These industry trends are having a significant impact on the way supply chains must operate. And unfortunately, there is growing evidence that existing technology architectures are not satisfying the capability needs for this new, complex world. In an upcoming blog post, I’ll be looking at seven supply chain processes (including jurisdictional control, expiry management, supply and capacity planning) that require an integrated approach to overcome these complexity drivers.

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Posted in Inventory management, Milesahead, Pharma and life sciences supply chain management, Sales and operations planning (S&OP), Supply chain management


March Networks: The World of High-Tech Security – Kinaxis & SupplyChainBrain Series

Published March 28th, 2014 by Melissa Clow 0 Comments

SupplyChainBrain attended our annual Kinexions user conference, and while there, they completed a number of video interviews with customers, analysts, and Kinaxis executives. And, we’d like to share them!

In this interview, hear Sue Montgomery, senior business analyst with March Networks, speak about the challenges her company faces in gaining full visibility of supply and demand, and in dealing with increasing supply-chain volatility. March needed visibility on a global basis, in order to reach manufacturing and configuration facilities in China, Australia, Mexico, the U.K. and U.S. Vendor purchases depend on a forecast that was difficult to put together. In addition, the company needed to monitor all of its vendor-consigned inventory.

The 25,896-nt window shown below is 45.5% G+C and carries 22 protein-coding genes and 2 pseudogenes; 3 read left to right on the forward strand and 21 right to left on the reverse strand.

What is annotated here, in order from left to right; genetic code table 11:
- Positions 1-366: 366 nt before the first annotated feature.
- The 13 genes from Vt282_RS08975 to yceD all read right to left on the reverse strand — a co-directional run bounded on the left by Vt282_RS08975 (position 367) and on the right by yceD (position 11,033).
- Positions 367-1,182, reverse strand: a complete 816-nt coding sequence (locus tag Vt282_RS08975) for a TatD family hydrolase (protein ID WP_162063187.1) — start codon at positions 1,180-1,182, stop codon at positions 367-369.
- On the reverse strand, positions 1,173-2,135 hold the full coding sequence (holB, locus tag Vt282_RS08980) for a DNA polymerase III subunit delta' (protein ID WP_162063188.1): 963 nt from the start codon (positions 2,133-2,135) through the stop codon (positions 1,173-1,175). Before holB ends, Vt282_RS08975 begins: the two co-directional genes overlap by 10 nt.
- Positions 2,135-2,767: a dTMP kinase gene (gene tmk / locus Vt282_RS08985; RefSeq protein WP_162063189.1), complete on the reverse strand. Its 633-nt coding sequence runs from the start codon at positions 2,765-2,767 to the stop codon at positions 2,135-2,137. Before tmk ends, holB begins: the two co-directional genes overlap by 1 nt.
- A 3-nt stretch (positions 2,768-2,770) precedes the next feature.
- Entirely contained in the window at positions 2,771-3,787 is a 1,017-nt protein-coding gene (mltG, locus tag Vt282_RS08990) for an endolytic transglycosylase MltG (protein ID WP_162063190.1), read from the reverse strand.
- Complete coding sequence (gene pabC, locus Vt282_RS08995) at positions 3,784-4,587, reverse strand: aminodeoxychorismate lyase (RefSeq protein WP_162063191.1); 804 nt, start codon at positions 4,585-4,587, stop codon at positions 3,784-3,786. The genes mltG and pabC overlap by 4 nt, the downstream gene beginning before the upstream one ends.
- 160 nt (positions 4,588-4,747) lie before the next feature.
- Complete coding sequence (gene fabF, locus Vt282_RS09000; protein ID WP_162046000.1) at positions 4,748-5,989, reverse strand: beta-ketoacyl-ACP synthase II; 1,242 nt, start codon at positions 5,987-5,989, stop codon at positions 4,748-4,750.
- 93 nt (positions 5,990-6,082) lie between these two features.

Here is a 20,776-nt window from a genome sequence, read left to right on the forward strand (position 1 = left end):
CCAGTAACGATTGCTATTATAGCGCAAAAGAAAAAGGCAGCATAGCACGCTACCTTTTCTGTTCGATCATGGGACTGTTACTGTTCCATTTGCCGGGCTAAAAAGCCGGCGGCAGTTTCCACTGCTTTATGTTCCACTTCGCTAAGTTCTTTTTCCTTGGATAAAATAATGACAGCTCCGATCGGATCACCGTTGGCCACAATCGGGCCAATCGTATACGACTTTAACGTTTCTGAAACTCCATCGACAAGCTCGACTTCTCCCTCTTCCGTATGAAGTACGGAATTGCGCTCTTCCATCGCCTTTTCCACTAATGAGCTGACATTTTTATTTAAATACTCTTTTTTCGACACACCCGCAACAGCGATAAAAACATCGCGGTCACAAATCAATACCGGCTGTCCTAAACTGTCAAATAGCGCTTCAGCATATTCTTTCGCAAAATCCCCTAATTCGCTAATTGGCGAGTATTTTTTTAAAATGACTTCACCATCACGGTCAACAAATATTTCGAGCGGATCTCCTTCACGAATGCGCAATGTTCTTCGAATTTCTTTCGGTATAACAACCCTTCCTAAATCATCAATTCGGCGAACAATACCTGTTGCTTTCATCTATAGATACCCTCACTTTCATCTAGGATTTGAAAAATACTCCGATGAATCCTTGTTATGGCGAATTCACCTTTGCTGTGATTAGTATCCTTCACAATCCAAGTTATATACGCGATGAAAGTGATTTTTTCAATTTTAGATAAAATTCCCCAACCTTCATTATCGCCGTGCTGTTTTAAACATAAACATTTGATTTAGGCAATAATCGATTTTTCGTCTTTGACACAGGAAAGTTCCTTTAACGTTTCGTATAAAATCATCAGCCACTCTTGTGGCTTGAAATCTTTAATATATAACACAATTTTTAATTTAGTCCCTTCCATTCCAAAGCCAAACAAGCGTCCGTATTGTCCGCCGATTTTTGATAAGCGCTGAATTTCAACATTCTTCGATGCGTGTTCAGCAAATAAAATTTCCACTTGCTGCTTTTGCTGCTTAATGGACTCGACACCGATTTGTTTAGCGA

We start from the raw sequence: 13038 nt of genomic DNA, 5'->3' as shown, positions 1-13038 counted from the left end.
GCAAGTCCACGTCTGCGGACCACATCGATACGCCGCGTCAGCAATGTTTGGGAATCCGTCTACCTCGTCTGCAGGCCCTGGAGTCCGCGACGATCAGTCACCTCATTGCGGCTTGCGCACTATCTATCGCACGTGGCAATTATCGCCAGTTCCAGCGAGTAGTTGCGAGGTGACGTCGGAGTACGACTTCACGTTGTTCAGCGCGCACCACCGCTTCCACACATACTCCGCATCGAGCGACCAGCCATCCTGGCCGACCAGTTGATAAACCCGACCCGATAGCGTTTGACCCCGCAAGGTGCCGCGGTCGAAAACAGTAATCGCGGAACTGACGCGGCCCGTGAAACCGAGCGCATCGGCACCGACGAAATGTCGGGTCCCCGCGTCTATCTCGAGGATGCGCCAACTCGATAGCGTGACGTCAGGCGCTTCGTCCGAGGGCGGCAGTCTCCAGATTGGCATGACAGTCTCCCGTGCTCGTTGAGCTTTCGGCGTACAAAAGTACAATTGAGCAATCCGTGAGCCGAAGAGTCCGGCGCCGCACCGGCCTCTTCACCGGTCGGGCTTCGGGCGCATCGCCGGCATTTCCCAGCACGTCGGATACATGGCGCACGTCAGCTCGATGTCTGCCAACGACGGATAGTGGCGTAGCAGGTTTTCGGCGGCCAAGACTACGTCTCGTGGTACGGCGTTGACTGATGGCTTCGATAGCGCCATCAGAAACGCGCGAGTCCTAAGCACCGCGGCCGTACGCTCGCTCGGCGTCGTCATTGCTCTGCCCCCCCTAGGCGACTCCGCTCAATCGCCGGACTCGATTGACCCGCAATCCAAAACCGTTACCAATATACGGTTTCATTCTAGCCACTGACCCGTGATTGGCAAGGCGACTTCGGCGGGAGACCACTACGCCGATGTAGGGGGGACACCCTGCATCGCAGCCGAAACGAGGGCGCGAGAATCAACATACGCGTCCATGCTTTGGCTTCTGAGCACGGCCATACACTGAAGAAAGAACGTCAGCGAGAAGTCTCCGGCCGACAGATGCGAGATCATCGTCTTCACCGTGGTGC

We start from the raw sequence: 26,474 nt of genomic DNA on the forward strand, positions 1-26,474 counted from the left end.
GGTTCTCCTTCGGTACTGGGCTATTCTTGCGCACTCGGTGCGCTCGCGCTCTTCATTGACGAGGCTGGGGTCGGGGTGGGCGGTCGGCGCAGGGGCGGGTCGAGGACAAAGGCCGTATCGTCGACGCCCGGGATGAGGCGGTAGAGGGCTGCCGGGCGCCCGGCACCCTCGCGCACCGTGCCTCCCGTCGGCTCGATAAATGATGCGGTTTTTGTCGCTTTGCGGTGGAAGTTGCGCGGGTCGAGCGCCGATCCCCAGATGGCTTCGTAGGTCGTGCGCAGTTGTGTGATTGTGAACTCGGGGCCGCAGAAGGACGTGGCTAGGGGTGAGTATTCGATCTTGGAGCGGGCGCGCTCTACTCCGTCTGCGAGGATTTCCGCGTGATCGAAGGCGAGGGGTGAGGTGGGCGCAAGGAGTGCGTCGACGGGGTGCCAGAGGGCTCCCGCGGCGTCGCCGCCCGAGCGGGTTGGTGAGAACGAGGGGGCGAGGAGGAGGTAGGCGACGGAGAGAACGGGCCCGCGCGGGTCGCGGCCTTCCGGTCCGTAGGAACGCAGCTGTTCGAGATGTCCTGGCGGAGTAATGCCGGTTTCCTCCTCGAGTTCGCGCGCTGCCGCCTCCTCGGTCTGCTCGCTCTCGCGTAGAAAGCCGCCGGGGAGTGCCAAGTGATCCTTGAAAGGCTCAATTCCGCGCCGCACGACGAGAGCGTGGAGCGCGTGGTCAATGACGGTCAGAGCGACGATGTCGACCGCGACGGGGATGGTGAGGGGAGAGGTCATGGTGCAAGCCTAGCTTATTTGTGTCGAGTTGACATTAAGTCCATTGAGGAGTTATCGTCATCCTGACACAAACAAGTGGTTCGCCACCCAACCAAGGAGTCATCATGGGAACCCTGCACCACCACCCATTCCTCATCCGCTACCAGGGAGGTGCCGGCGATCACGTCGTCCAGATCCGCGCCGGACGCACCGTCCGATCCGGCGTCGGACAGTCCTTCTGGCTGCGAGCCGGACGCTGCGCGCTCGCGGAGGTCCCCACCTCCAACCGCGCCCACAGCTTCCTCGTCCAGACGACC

March’s automated system, obtained from Kinaxis, keeps a close eye on purchasing patterns, making sure that buyers adhere to contracts with preferred vendors. It really helps us to monitor and make sure that [contract manufacturers] are buying our contracts at the right price and right time, Montgomery says. Other benefits of the application include better management of inventory, and a reduction in excess or obsolete materials.

Previously, we featured interviews with:

 

March Networks: The World of High-Tech Security – Interview summary

Sue Montgomery, March Networks was interviewed by SupplyChainBrainMarch Networks is a provider of video surveillance equipment. Its products can be found in the retail and banking sectors, as well as on buses and trains. All production is done by contract manufacturers, says Montgomery.

The company’s priority was obtaining a consolidated view of supply and demand. When Montgomery joined March Networks, it had three business units with separate enterprise resource planning systems, obtained through acquisition. Getting access to key information could take a couple of weeks, due to manual processes and the use of spreadsheets. The result was a serious data backlog.